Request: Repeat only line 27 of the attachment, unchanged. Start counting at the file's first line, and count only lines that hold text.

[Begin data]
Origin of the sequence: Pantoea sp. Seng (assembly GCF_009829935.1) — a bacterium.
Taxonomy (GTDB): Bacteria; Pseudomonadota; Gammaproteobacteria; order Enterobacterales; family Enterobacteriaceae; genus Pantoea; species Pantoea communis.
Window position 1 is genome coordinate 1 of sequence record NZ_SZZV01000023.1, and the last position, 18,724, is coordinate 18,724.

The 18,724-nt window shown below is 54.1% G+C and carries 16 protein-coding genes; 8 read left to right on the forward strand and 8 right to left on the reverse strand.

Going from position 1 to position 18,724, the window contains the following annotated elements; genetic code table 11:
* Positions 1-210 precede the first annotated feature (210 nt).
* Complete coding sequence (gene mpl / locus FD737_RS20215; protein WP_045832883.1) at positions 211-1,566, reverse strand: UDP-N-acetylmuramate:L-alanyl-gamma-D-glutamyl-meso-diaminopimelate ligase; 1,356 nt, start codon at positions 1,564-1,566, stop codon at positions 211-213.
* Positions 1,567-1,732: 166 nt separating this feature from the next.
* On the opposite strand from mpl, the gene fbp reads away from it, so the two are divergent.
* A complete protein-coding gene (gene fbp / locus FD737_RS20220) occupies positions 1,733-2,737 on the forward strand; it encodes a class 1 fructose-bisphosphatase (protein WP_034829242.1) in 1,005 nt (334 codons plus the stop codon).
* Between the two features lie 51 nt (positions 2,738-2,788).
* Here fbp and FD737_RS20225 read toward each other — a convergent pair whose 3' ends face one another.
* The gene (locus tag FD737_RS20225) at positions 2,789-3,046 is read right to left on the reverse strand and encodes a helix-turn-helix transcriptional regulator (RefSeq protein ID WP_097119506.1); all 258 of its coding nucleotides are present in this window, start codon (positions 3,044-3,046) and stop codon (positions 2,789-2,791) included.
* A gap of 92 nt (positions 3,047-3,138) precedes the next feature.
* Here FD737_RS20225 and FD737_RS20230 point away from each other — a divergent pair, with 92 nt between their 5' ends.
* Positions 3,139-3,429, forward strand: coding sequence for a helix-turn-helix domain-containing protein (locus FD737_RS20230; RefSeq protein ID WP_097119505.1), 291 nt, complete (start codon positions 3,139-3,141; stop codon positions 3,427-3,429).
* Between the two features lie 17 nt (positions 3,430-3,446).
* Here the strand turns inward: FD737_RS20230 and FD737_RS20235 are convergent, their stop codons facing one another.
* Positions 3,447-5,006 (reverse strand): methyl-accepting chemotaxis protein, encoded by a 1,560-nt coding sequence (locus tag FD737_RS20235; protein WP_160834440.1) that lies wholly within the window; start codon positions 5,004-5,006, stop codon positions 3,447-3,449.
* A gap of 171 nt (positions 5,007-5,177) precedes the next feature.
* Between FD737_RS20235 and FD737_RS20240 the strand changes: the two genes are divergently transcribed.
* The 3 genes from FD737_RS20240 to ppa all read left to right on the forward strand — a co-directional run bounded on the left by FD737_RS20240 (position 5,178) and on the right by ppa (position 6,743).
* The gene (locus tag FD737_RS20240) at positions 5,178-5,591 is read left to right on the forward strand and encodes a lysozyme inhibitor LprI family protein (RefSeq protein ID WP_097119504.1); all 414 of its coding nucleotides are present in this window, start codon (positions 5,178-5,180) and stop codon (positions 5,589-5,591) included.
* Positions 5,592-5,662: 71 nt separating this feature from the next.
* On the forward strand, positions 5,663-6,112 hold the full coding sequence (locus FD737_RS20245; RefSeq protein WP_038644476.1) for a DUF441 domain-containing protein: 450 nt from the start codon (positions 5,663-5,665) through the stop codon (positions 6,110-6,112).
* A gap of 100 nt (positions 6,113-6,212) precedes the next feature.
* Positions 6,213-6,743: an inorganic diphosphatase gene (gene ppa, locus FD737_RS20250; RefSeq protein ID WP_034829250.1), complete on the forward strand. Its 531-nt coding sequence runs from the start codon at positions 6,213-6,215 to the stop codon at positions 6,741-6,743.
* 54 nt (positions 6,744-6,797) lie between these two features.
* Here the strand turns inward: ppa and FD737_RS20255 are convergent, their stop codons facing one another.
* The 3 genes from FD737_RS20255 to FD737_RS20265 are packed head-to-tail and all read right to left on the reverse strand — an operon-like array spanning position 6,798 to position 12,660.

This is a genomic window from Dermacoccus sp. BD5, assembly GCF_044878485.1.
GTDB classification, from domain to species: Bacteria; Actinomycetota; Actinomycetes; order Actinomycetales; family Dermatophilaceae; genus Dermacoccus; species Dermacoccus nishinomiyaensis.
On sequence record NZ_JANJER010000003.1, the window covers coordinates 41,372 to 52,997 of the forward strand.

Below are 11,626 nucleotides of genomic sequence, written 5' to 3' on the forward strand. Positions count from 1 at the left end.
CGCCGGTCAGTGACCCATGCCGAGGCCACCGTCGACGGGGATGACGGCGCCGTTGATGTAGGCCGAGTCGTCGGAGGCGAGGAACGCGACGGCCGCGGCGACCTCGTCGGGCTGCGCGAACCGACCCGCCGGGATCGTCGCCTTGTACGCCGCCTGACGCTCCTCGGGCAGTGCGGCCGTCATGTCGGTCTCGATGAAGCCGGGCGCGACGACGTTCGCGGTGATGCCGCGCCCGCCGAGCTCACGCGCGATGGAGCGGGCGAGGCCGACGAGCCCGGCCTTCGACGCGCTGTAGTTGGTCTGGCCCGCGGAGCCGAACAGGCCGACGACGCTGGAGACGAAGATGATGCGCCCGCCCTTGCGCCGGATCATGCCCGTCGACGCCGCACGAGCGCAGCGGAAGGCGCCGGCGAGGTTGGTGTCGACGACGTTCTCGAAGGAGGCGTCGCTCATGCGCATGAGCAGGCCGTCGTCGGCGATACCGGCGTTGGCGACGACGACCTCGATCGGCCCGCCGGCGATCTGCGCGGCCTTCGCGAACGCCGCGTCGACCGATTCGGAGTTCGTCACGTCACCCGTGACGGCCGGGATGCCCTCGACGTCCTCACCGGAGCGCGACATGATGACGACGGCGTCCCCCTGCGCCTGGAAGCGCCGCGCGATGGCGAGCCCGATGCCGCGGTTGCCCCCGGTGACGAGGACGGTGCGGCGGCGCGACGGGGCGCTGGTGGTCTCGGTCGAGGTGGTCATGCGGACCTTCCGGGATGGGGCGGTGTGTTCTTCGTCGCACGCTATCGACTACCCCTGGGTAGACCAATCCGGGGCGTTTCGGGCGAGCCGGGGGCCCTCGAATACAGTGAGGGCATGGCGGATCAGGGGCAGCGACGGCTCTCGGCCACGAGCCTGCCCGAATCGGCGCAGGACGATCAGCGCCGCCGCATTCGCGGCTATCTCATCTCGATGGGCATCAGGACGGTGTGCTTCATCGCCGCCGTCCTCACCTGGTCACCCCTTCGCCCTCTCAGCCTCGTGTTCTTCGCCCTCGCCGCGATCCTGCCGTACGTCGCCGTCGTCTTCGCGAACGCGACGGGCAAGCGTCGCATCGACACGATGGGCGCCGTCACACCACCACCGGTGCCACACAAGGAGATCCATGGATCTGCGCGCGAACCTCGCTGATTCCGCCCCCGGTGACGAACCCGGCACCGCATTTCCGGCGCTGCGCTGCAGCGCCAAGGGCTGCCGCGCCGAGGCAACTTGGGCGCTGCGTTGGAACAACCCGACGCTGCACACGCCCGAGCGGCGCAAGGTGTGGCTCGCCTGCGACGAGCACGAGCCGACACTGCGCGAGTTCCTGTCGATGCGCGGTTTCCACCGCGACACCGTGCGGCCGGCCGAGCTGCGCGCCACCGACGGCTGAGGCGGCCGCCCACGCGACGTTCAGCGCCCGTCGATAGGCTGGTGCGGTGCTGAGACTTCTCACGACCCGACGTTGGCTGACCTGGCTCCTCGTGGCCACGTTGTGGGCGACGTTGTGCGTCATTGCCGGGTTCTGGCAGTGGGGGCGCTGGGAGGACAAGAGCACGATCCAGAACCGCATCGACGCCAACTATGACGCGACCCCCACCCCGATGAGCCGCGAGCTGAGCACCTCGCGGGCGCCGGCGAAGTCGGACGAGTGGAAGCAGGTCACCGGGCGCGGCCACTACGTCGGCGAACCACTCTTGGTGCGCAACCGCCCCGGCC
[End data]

* Positions 6,213-6,743: an inorganic diphosphatase gene (gene ppa, locus FD737_RS20250; RefSeq protein ID WP_034829250.1), complete on the forward strand. Its 531-nt coding sequence runs from the start codon at positions 6,213-6,215 to the stop codon at positions 6,741-6,743.